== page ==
Google’s ubiquitous pay-per-click (PPC) advertising platform, Google Ads, is underpinned by a sophisticated algorithm designed to harness a massive quantity of data points to predict future outcomes.
It’s an unfortunate fact of ad tech life that this algorithm take time to learn how to optimize campaign performance, and that making changes to a campaign can send the algo back into a learning period that can, at times, be infuriatingly long.
What is the Google Ads Algorithm?
Google Ads’ automated bidding algorithm employs machine learning to enhance real-time performance based on real-world data, thereby minimizing the discrepancy between predicted and actual outcomes. As you might imagine, Google hoovers up a vast quantity of data as users surf the web, and for that reason it possesses a deep understanding of behaviours and journeys. It’s aware of a user’s position in the sales funnel, tracking their interactions with competing websites, the number of pages they visit, and even arcane data points like their YouTube watch history.
Google leverages a myriad of signals, including demographic factors, browsing habits, seasonality, and even meat-space events like weather changes and elections, to predict optimal bids and, consequently, auction outcomes. These data points are collected, processed, and implemented in real time for each search query on Google’s search engine. Accomplishing this immense task of processing such big data in milliseconds is a feat only achievable through machine learning and automation. And the exact details about how it works is a secret Google will never reveal.
You Still Have Control Over Your Campaigns
Even though automated bidding in Google Ads takes care of the bid management, it doesn’t mean you lose all control over your campaign. There are still several significant aspects of your Google Ads campaign that remain within your control:
- Campaign Goals: You define what you want to achieve with your campaign, be it website visits, conversions, brand awareness, or sales
- Budget: While Google’s algorithms determine individual bid amounts, you still set your daily or campaign budget
- Ad Creative: You’re in charge of creating your ad copy, including headlines, descriptions, and display URLs. It’s also up to you to design and upload images or videos for display and video campaigns
- Keywords and Negative Keywords: For search campaigns, you still decide which keywords trigger your ads, as well as specify negative keywords to prevent your ads from showing up for irrelevant searches.
- Audience Targeting: You can specify who sees your ads based on demographics, interests, search behavior, and more. You also control retargeting lists for remarketing campaigns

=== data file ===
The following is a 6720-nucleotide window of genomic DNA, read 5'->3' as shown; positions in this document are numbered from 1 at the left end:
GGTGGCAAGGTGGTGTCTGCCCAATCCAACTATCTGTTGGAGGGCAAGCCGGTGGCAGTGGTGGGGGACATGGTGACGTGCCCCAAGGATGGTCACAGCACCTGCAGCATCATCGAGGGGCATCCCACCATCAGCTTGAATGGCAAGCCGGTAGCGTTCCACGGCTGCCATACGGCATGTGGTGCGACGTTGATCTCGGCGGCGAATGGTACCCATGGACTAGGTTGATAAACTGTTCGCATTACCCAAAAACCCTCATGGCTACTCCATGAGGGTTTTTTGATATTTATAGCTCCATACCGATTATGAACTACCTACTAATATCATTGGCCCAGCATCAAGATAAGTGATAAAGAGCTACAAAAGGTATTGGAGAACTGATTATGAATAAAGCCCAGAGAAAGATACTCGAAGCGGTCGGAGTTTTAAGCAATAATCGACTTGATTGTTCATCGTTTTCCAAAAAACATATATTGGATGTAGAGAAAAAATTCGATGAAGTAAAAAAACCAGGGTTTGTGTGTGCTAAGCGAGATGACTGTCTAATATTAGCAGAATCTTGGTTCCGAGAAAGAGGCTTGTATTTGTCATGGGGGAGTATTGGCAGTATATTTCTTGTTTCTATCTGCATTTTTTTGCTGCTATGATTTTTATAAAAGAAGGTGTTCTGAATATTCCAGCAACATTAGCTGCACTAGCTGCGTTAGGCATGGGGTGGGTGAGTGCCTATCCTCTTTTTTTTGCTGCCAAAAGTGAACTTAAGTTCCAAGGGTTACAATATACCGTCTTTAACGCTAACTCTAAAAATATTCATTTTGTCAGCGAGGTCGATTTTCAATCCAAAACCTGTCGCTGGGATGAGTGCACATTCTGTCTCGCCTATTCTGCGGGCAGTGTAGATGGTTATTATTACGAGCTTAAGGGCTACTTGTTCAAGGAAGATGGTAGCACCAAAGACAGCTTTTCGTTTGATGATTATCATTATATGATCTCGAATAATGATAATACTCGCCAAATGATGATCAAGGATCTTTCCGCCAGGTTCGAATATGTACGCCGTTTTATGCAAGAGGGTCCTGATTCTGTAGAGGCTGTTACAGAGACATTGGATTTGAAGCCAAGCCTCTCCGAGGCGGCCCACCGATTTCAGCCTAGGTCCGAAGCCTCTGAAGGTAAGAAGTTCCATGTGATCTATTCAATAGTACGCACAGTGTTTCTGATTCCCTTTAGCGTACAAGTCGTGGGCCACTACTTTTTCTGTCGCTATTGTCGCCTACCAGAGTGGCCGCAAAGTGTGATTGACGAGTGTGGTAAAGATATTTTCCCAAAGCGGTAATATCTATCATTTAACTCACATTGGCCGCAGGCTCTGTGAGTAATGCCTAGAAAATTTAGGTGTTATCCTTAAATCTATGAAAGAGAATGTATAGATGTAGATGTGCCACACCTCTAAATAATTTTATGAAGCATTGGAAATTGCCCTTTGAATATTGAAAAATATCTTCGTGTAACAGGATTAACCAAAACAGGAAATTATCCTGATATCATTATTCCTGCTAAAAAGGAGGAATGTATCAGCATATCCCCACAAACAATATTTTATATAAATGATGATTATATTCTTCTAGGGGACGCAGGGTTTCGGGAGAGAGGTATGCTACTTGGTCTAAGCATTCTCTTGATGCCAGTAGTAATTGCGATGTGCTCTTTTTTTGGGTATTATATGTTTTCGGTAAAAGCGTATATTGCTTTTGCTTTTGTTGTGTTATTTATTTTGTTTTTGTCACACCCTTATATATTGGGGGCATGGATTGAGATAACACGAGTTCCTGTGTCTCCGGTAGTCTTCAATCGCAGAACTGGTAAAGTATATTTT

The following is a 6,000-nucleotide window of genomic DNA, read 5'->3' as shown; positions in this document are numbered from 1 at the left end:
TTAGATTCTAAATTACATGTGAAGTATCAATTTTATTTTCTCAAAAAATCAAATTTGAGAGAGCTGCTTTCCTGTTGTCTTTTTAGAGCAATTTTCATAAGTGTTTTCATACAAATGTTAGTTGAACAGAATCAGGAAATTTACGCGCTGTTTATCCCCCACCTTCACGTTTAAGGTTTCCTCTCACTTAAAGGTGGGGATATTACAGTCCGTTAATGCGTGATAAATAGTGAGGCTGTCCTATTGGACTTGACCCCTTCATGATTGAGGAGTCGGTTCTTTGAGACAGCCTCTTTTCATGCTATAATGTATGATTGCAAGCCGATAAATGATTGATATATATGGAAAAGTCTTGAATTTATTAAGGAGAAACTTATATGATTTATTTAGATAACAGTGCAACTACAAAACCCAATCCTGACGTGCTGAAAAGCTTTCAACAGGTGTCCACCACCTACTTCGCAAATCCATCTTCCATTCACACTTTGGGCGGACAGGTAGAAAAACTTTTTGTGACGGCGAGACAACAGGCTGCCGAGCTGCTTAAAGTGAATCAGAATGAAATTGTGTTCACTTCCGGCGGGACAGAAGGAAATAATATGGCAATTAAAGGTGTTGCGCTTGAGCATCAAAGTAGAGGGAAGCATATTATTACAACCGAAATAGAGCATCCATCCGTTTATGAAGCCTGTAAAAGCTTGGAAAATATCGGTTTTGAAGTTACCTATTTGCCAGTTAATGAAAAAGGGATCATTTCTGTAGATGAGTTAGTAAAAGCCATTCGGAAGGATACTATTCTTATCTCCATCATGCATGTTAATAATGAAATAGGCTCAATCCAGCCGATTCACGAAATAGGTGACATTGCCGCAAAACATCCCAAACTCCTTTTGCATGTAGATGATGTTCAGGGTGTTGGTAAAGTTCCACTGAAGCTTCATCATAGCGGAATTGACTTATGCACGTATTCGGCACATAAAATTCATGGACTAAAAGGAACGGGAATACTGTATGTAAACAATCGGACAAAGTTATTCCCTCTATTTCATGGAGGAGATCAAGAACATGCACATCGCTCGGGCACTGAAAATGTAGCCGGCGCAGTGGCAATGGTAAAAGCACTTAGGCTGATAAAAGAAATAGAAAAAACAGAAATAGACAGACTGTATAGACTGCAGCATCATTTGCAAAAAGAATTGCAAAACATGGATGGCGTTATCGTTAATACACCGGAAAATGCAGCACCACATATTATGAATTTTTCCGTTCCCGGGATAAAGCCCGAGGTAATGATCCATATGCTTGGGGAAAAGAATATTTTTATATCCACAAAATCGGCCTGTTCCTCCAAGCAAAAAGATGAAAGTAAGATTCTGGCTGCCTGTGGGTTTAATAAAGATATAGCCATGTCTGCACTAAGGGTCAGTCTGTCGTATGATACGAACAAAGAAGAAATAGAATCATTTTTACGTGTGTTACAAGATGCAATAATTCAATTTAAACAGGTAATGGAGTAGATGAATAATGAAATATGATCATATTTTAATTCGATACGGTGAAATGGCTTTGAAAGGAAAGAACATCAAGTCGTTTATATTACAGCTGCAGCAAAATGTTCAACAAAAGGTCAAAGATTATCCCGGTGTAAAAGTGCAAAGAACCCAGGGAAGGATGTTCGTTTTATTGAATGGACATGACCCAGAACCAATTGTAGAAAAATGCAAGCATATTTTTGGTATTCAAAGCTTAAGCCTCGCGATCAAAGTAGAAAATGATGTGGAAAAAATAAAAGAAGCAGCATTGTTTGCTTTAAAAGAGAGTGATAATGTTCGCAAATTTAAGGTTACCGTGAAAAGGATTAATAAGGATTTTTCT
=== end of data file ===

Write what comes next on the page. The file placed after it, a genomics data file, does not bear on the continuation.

- Ad Extensions: You can enhance your ads with additional information using ad extensions. These might include phone numbers, location details, additional site links, structured snippets, and more
- Ad Scheduling: You can control when your ads are shown by day and hour
- Location Targeting: You can specify the geographic areas where your ads will show
- Campaign Settings: You have control over various campaign settings like language, networks (Google search, search partners, Display Network), and devices
When you make changes to these campaign parameters, you could find yourself in the dreaded “learning period”. The learning period serves as an analytical phase, during which Google’s algorithm digests the campaign changes and amasses performance data about your ads to fine-tune them for optimal performance. The significance of the learning period cannot be overstated.
And it cannot be avoided.
Perhaps the hardest part of the learning period is that it requires us to tread a fine line between patience and proactivity. Easier said than done when you are under pressure to deliver results. It’s critical not to make knee jerk campaign changes, as they can disrupt the learning algorithm, extending the learning process and potentially undermining the campaign’s effectiveness.
How Long is the Learning Period?
Again, Google is secretive. Their official line is that the duration of the learning period is determined by these factors:
- The number of conversions that your campaigns, ad groups, keywords, or products obtain
- The duration of your conversion cycles. For example, the amount of time it takes for a click to result in a conversion
- The bid strategy (Enhanced CPC, Target CPA, Target Return on Ad Spend, Maximize Conversions)
- The type and extent of the campaign changes. Minor copy changes or additions are unlikely to trigger it. A significant change to daily budgets will
Our experience is that significant Google Ads campaign changes result in a learning period that is anywhere from 7 to 21 days.
And those days can be excruciatingly long if you need results today.